Random ramblings of a mind damaged by years of disuse and abuse. Also a place to go to be bored to tears.
The Random Comic Strip
Words to live by...
"How beautiful it is to do nothing, and to rest afterward."
(The right to looseness has been officially given)
"Everyone carries a part of society on his shoulders," wrote Ludwig von Mises, "no one is relieved of his share of responsibility by others. And no one can find a safe way for himself if society is sweeping towards destruction. Therefore everyone, in his own interest, must thrust himself vigorously into the intellectual battle."
Apparently, the crossword puzzle that disappeared from the blog, came back.
Friday, December 21, 2012
Facts? We don't need no steekin' facts!
It's weird what we do not know and even weirder that we think we know more than we do.
For instance, we have had little accurate information about the atrocity at the Sandy Hook school. But we seem to think we know how it can be prevented in the future and what weapons need to be banned or whose gun ownership should be restricted.
Think of all the things that were initially reported and turned out to be wrong:
Ryan Lanza was initially identified as the shooter. The mother taught at the school or volunteered there. There may have been more than one shooter. The shooter used an AR-15 "assault" rifle.
There are more but let's go over these.
It was Adam Lanza, Ryan's younger brother. An understandable mistake since it was reported that Adam carried Ryan's identification. Makes me wonder why Ryan did not have it or if he even knew his identification was missing. Ryan worked in Manhattan and lived in New Jersey.
The mother hadn't volunteered at the school for quite some time.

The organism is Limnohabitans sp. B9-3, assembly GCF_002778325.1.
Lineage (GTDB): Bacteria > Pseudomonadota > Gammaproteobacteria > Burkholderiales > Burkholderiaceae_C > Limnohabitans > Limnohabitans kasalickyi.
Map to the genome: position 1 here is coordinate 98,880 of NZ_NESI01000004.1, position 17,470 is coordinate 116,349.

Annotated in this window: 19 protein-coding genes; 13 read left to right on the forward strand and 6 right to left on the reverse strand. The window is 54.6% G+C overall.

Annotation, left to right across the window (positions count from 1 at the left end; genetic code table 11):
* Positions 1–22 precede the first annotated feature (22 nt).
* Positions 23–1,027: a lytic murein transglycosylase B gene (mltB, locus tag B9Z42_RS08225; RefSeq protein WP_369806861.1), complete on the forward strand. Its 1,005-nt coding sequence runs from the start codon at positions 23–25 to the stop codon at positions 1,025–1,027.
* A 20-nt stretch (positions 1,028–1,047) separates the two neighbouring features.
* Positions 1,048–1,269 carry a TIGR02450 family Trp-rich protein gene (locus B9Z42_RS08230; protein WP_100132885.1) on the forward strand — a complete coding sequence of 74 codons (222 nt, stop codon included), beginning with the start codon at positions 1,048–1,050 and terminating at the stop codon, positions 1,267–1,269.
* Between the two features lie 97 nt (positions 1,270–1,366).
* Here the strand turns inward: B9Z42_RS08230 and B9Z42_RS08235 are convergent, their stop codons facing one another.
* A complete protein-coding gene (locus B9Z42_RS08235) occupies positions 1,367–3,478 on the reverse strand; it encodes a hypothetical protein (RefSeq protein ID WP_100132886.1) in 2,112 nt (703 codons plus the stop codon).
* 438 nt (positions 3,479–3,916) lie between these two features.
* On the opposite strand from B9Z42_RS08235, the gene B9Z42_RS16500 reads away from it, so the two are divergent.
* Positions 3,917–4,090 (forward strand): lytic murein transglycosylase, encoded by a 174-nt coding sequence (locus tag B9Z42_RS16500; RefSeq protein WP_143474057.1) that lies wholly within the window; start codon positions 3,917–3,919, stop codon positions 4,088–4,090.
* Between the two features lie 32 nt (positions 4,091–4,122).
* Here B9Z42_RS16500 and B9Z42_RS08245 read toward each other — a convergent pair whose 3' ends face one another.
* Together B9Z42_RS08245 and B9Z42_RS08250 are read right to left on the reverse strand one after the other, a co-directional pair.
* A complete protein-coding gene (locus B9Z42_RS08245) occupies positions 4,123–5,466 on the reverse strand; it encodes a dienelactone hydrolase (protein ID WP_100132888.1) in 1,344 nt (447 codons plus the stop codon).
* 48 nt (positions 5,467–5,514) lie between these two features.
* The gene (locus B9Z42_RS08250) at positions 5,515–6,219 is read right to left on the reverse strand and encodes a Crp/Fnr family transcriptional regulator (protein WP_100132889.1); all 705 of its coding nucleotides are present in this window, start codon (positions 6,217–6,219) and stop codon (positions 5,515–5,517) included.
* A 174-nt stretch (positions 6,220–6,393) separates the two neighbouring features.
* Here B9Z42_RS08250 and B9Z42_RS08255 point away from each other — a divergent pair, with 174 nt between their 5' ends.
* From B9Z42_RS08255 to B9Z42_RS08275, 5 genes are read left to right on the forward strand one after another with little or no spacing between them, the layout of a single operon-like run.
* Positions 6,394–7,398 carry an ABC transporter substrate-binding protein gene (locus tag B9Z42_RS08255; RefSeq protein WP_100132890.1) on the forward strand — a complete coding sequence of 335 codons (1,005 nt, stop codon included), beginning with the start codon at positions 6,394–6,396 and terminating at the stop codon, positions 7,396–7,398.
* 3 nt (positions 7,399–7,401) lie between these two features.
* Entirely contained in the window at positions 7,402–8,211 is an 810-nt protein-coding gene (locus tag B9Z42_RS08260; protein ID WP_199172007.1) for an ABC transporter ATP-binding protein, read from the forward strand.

There was only one shooter. Another understandable error, the police always assume more than one shooter until they confirm there are no others.
It turns out the Bushmaster .223 (based on the AR-15... a similar shaped weapon) was left in the trunk of the car Adam drove to the school. In simple terms, it was not fired at the school. [Update: apparently the reports that the Bushmaster was left in the trunk is wrong or maybe right. CNN on the 19th reported a shotgun was in the trunk but another site says that NBC reported the Bushmaster was in the trunk while also reporting the coroner saying all wounds were made by a "rifle"... so we still aren't getting accurate information]
The last fact is important. Everywhere I go on the internet where gun control laws are being discussed the comments and discussion center around the Bushmaster and its "30 round magazine." Since it was not used, the weapon and its magazine capacity doesn't matter.
There's also a common misunderstanding that automatic weapons are not illegal. They are. Yes, they can be purchased but first you have to apply for (from the federal government) a class 4 firearms license. Then you have to have the money to purchase one (selling for well above the "normal" cost)... if you can find one for sale.
The two handguns used in the shooting are semi-automatic, as is the Bushmaster, and more easily obtained. The shooter's mother was the owner of the legally purchased weapons... all of them. [Connecticut weapons laws] I have seen a couple of reports (and lots of comments) describing the mother as a "survivalist" and a "doomsday believer", but no proof has been provided and I suspect it is only because she owned and liked her guns and went target shooting.
But it doesn't matter, armed with emotion and incorrect "facts", people are calling for new laws doing what the old laws already did.
Consider what happened that we do know:
The shooter killed his mother and stole the weapons (or maybe he stole the weapons and then killed his mother), went to the school, murdered 20 children and 6 adults and then killed himself... possibly when he heard the police arriving. That's it. That is all we know.
I have seen at least one report that the shooter's mother was seeking a place to send her son, to institutionalize him, and that he was upset by this. I do not know how true this is but maybe we should take it into account before we make it easier to commit someone to psychiatric treatment
Laws written and enacted in the heat of the moment, in the emotional turmoil following a tragedy, often have to be undone or modified to correct the unintended consequences. We should move slowly and with great deliberation.